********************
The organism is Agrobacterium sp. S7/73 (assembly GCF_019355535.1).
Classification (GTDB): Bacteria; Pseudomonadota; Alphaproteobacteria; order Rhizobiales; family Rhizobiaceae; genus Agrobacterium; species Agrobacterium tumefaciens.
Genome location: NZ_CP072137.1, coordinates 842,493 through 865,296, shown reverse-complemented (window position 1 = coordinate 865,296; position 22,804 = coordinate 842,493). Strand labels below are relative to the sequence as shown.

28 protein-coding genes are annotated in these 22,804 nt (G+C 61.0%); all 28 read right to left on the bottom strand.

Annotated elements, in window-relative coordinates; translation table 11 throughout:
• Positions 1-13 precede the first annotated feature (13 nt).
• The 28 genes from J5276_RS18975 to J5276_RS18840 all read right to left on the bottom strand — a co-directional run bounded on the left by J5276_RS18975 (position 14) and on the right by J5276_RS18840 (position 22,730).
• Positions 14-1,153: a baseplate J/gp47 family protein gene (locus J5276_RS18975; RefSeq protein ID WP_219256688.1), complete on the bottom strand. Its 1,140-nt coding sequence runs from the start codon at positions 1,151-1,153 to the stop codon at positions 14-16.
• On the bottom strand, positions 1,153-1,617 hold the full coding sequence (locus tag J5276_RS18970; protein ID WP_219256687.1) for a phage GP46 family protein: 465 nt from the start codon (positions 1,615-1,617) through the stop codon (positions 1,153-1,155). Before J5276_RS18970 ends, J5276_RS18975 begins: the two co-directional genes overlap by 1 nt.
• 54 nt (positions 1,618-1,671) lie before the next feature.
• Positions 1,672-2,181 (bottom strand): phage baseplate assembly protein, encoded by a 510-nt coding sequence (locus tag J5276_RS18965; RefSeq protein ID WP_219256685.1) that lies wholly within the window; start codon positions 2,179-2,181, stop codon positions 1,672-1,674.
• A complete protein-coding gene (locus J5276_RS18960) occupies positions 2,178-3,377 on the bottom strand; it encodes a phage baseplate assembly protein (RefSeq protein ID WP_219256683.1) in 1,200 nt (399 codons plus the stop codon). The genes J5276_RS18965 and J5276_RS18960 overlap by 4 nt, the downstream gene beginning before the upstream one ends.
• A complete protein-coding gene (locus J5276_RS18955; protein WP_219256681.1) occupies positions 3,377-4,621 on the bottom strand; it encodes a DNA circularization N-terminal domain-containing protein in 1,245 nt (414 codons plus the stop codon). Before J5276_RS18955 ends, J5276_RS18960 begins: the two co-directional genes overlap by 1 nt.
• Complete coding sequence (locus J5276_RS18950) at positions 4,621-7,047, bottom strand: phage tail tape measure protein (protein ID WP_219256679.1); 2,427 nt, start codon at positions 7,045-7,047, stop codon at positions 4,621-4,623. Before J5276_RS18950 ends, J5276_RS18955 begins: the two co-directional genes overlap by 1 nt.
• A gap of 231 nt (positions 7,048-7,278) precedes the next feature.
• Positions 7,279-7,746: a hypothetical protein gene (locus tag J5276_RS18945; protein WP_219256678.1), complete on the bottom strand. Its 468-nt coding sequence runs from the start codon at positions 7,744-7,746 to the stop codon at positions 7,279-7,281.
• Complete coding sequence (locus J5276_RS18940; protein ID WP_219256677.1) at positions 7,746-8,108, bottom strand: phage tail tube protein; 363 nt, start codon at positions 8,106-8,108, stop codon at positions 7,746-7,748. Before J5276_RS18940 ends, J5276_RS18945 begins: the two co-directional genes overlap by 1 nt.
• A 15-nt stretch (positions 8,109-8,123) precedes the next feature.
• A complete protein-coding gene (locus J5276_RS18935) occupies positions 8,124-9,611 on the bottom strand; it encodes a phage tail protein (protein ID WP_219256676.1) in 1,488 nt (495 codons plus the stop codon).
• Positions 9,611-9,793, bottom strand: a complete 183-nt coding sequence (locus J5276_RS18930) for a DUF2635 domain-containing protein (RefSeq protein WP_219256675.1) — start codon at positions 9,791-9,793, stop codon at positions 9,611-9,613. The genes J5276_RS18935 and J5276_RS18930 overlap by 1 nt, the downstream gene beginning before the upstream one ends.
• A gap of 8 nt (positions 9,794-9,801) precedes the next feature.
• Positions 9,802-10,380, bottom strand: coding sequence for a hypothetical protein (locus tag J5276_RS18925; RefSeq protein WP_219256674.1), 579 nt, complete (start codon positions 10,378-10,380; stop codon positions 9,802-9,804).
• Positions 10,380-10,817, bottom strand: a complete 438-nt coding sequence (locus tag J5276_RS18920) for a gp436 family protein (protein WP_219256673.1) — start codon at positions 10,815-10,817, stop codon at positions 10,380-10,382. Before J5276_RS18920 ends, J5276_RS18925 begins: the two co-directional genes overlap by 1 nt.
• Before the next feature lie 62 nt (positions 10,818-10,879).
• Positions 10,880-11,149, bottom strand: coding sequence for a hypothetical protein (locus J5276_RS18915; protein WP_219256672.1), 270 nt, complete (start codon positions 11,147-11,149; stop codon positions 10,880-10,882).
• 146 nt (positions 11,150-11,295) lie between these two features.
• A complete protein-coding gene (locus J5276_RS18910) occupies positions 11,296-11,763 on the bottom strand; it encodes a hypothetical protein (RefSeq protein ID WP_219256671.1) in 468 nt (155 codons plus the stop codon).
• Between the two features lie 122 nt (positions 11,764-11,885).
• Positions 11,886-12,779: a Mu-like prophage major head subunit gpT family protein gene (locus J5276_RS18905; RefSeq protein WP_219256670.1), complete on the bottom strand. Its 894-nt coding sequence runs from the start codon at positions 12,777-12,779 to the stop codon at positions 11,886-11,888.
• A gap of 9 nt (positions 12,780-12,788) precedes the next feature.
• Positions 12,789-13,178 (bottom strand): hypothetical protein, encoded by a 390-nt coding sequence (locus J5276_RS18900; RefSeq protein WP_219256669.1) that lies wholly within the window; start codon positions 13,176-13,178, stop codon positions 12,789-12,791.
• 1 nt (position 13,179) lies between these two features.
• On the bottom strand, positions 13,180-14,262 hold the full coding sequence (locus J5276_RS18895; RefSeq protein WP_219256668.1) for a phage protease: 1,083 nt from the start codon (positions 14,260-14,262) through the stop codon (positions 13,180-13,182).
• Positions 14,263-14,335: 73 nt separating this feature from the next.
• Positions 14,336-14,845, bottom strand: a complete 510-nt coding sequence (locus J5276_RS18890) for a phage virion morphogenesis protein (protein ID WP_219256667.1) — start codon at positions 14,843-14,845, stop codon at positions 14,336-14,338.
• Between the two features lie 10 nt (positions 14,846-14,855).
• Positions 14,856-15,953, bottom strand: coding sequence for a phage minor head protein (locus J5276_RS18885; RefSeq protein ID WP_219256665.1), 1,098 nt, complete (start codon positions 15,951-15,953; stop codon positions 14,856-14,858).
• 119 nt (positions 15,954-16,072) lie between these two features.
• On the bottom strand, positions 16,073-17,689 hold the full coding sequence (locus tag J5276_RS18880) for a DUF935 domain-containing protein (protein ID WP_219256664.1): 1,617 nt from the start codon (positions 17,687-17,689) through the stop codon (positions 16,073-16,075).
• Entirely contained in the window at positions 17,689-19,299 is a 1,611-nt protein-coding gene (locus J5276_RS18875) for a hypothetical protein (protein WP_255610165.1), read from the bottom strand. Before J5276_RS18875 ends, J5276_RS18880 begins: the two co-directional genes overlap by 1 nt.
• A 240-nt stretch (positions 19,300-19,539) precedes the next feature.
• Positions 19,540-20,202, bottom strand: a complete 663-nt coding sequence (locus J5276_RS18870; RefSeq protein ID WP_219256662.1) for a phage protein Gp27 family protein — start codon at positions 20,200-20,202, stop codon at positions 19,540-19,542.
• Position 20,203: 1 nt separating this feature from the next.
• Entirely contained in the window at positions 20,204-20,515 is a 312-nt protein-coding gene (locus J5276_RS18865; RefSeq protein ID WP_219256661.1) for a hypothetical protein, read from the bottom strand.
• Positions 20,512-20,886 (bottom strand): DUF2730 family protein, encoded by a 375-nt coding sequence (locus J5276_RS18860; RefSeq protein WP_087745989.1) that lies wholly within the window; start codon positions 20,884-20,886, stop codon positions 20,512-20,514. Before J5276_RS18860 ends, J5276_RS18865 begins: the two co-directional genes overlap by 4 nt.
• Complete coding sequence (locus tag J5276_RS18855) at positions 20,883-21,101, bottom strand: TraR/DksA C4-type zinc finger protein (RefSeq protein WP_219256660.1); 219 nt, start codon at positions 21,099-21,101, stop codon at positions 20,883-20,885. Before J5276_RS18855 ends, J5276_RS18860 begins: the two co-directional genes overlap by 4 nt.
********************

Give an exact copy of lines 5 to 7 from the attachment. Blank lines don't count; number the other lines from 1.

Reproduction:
Annotated elements, in window-relative coordinates; translation table 11 throughout:
• Positions 1-13 precede the first annotated feature (13 nt).
• The 28 genes from J5276_RS18975 to J5276_RS18840 all read right to left on the bottom strand — a co-directional run bounded on the left by J5276_RS18975 (position 14) and on the right by J5276_RS18840 (position 22,730).